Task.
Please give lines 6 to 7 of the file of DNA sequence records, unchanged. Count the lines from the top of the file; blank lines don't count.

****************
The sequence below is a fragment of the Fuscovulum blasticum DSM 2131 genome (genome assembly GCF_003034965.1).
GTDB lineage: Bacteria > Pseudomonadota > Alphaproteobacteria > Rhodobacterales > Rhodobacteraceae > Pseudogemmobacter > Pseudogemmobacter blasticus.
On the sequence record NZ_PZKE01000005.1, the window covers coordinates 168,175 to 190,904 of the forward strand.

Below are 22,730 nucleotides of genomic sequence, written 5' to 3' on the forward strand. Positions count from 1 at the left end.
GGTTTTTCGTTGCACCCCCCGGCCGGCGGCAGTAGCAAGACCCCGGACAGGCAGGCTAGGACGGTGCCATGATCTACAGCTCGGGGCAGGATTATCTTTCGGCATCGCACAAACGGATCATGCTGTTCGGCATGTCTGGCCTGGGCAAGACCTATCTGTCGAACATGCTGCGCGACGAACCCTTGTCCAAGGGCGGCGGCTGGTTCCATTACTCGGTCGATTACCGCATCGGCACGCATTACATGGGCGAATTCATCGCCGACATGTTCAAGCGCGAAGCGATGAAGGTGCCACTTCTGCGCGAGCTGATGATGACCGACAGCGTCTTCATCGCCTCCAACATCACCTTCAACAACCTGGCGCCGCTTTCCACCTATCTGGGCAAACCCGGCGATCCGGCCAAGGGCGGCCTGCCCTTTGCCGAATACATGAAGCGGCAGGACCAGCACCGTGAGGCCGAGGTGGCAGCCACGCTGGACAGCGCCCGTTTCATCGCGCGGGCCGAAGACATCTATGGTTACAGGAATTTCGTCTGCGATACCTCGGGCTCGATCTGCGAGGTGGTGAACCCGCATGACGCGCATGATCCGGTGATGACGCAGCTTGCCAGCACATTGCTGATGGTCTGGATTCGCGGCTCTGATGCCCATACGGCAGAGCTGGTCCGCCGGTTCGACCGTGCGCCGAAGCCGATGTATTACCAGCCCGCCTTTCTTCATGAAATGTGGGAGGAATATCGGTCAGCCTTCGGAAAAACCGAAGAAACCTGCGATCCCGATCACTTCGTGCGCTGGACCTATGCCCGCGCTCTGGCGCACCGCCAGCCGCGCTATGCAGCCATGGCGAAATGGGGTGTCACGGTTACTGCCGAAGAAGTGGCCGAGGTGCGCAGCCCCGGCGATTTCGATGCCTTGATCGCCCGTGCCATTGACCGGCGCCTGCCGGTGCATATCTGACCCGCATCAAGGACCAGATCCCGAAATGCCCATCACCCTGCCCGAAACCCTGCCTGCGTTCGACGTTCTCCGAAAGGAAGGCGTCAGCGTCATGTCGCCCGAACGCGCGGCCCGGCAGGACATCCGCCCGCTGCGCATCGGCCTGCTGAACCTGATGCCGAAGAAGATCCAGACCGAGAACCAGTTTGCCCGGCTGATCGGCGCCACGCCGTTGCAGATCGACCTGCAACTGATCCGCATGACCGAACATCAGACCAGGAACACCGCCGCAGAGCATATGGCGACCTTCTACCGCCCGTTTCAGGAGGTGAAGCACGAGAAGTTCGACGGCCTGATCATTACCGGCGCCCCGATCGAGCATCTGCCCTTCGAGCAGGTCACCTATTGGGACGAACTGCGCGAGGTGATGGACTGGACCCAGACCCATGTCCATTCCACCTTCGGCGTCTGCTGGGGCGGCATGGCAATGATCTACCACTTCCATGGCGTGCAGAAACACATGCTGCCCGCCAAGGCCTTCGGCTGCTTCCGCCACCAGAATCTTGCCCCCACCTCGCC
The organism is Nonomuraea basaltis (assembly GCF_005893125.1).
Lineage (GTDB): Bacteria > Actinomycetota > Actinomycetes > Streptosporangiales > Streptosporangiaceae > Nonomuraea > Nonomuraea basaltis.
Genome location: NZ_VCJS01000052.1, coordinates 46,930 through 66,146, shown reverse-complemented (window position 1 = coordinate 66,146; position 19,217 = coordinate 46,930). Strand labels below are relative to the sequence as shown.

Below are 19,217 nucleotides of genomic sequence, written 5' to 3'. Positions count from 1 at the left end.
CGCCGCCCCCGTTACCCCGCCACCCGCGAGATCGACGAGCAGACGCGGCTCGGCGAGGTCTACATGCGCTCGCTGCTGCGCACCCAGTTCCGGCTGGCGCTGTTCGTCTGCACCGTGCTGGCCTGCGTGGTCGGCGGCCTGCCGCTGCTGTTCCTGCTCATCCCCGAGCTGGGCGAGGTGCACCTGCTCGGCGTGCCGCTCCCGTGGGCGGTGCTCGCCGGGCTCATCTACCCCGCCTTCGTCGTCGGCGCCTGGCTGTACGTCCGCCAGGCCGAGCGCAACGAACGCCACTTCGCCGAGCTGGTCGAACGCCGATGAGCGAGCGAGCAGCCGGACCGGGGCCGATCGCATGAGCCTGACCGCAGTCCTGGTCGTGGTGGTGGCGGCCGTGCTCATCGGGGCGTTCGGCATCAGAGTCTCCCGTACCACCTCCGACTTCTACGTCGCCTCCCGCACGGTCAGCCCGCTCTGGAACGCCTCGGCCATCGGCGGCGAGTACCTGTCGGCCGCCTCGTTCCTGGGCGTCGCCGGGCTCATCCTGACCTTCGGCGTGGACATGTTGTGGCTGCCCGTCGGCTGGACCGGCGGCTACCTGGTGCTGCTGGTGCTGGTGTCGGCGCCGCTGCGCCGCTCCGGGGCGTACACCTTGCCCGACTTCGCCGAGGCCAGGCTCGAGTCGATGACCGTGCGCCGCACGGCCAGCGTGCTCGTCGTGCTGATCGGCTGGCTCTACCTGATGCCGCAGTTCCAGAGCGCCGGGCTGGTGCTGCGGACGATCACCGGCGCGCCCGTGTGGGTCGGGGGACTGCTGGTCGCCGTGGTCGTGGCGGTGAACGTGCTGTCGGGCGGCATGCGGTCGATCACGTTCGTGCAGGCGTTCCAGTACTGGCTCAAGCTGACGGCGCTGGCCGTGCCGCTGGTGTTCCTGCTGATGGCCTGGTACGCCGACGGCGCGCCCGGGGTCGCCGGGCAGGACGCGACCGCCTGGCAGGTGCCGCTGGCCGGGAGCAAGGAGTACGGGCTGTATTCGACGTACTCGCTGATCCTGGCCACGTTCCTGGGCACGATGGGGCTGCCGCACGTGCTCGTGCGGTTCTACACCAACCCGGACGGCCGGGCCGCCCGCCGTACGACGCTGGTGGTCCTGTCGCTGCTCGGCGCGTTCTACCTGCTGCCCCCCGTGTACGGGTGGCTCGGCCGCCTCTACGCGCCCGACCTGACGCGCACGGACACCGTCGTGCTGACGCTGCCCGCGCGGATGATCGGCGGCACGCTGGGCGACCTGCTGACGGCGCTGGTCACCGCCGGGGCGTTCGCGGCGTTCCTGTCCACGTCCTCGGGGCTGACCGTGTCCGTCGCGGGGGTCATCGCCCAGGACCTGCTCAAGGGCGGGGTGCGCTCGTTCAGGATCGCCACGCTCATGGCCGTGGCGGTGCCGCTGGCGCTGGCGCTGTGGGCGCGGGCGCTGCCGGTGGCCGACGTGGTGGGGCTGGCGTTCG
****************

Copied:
The organism is Nonomuraea basaltis (assembly GCF_005893125.1).
Lineage (GTDB): Bacteria > Actinomycetota > Actinomycetes > Streptosporangiales > Streptosporangiaceae > Nonomuraea > Nonomuraea basaltis.